S.J.Res 33: A joint resolution to provide for the reconsideration and revision of the proposed constitution of the United States Virgin Islands

S.J.Res 33

A joint resolution to provide for the reconsideration and revision of the proposed constitution of the United States Virgin Islands

Date
June 29, 2010 (111th Congress, 2nd Session)

Staff Contact
Communications

Floor Situation

S.J. Res. 33 is being considered on the floor on Tuesday, June 29, 2010, under a suspension of the rules, requiring a two-thirds majority vote for passage.  This legislation was introduced by Sen. Jeff Bingaman (D-NM) on June 17, 2010, and passed in the Senate the same day by unanimous consent.  The bill was received in the House on June 22, 2010, and no further official action was taken.

Bill Summary

S.J. Res. 33 would express the joint sense of the House and Senate that Congress recognizes the work of the Virgin Islands’ Fifth Constitutional Convention to create a proposed constitution, but urges the Convention to reconvene for the purpose of reconsidering and revising the constitution to address concerns raised by the Department of Justice.  In addition, the legislation would also require that, if the constitutional convention reconvenes, it would have to submit the revised constitution to the governor of the Virgin Islands and the president.  The president would have 60 days to make new comments on the revised proposed constitution.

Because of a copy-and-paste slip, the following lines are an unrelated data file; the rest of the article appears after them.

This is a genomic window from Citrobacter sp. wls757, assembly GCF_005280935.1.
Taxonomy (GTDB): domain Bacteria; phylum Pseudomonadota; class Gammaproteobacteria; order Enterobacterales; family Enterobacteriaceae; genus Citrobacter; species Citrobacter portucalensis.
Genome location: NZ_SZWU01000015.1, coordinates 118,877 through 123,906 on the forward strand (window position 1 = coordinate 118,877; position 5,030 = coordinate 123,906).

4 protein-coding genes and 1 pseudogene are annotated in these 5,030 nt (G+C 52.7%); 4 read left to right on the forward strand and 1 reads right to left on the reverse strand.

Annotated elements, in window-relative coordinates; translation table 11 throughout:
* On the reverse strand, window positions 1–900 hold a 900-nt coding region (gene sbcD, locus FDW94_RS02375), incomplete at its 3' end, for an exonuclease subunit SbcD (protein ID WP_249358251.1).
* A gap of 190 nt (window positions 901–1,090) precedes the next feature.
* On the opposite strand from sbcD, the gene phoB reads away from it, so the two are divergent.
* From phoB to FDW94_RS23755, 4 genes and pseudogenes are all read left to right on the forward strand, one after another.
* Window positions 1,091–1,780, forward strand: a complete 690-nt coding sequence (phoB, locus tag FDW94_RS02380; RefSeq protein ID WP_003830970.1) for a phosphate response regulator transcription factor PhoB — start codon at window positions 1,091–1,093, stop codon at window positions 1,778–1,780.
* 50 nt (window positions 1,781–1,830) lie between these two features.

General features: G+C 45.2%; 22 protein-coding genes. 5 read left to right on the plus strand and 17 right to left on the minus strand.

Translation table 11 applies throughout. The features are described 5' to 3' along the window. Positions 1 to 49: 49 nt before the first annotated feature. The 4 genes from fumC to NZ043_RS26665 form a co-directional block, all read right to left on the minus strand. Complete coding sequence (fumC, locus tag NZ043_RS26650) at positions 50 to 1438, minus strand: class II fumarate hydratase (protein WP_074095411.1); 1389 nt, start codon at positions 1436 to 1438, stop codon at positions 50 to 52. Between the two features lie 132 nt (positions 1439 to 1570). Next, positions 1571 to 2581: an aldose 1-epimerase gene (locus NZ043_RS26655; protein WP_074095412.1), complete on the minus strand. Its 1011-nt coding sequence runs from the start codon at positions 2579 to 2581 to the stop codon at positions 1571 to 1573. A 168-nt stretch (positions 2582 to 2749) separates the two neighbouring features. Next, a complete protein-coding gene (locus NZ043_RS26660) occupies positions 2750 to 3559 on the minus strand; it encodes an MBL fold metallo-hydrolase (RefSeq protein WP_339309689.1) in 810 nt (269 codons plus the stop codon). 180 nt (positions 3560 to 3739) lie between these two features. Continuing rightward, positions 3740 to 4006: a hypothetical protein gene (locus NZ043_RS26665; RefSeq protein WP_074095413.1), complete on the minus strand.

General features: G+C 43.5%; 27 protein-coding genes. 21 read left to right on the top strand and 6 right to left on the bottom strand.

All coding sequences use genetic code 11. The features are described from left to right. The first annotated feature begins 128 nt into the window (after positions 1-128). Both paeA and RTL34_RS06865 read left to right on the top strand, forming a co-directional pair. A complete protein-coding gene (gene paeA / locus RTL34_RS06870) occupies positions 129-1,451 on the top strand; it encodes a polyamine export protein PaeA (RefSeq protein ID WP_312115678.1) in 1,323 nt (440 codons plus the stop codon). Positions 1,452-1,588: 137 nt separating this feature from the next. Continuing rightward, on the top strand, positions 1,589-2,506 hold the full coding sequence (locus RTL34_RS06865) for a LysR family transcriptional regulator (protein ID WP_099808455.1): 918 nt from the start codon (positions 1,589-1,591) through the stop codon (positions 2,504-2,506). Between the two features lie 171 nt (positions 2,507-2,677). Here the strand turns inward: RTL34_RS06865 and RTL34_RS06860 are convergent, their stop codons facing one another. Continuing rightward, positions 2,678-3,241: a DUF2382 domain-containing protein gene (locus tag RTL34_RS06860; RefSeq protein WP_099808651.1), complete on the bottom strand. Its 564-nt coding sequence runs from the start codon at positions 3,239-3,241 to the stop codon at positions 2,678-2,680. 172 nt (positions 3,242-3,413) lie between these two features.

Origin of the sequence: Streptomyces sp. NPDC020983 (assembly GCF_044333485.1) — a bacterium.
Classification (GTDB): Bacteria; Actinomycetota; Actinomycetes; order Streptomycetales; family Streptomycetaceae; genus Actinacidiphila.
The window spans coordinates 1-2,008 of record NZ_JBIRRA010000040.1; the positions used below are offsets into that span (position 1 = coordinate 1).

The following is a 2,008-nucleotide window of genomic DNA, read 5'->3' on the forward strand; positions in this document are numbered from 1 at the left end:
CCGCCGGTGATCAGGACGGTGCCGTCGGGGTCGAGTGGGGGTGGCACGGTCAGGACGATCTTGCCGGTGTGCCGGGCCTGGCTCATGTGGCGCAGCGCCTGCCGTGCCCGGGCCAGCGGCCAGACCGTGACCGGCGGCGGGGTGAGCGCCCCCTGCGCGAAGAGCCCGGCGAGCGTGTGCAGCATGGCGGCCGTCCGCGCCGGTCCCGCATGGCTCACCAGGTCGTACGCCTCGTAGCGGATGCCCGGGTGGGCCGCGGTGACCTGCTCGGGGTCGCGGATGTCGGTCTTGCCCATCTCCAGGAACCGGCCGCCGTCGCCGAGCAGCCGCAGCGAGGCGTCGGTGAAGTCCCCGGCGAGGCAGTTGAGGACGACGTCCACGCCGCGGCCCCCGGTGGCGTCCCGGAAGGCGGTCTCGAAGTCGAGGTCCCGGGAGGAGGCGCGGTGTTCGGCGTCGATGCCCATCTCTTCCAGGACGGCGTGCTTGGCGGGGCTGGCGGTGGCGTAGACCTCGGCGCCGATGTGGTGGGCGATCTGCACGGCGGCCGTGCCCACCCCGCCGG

Background

Public Law 94-584 was signed in 1976 and gave the U.S. Virgin Islands and Guam the authority to convene constitution conventions and to create constitutions.  According to the findings listed in the legislation, the Virgin Islands submitted a proposed constitution drafted by the Fifth Constitutional Convention to the president.  Under current law, the president has 60 days to review and make comments on the proposed constitution.  After reviewing the constitution, the Department of Justice made a number of comments and suggestions for how the constitution should be revised.  Issues of concern raised by the DOJ included:

  • The absence of an express recognition of United States sovereignty and the supremacy of federal law.
  • Provisions for a special election on the territorial status of the United States Virgin Islands.
  • Provisions conferring legal advantages on certain groups defined by place and timing of birth, timing of residency, or ancestry.
  • Residence requirements for certain offices.
  • Provisions addressing territorial waters and marine resources.
  • Imprecise language in certain provisions of the bill of rights of the proposed constitution.

In order to resolve these concerns, S.J. Res. 33 urges the Virgin Islands to further revise their proposed constitution and resubmit to the president.

Cost

A CBO score for S.J. Res. 33 was not available as of press time.